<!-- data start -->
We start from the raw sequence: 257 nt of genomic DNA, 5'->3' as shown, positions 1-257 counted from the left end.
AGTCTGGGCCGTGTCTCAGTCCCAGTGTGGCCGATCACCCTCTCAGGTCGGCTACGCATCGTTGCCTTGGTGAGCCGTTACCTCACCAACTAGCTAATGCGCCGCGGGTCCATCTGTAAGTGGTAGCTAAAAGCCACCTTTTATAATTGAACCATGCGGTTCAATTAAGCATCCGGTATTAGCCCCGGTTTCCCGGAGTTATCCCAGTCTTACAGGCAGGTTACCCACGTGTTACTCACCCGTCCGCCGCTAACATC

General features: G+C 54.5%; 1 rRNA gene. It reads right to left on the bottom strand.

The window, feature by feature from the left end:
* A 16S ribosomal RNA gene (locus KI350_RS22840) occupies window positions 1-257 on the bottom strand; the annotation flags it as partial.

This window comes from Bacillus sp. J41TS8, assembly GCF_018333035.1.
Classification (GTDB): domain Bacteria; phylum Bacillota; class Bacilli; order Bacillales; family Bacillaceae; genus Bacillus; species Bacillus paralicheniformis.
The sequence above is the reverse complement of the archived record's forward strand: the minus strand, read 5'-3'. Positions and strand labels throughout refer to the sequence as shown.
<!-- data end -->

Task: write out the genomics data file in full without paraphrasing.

We start from the raw sequence: 257 nt of genomic DNA, 5'->3' as shown, positions 1-257 counted from the left end.
AGTCTGGGCCGTGTCTCAGTCCCAGTGTGGCCGATCACCCTCTCAGGTCGGCTACGCATCGTTGCCTTGGTGAGCCGTTACCTCACCAACTAGCTAATGCGCCGCGGGTCCATCTGTAAGTGGTAGCTAAAAGCCACCTTTTATAATTGAACCATGCGGTTCAATTAAGCATCCGGTATTAGCCCCGGTTTCCCGGAGTTATCCCAGTCTTACAGGCAGGTTACCCACGTGTTACTCACCCGTCCGCCGCTAACATC

General features: G+C 54.5%; 1 rRNA gene. It reads right to left on the bottom strand.

The window, feature by feature from the left end:
* A 16S ribosomal RNA gene (locus KI350_RS22840) occupies window positions 1-257 on the bottom strand; the annotation flags it as partial.

This window comes from Bacillus sp. J41TS8, assembly GCF_018333035.1.
Classification (GTDB): domain Bacteria; phylum Bacillota; class Bacilli; order Bacillales; family Bacillaceae; genus Bacillus; species Bacillus paralicheniformis.
The sequence above is the reverse complement of the archived record's forward strand: the minus strand, read 5'-3'. Positions and strand labels throughout refer to the sequence as shown.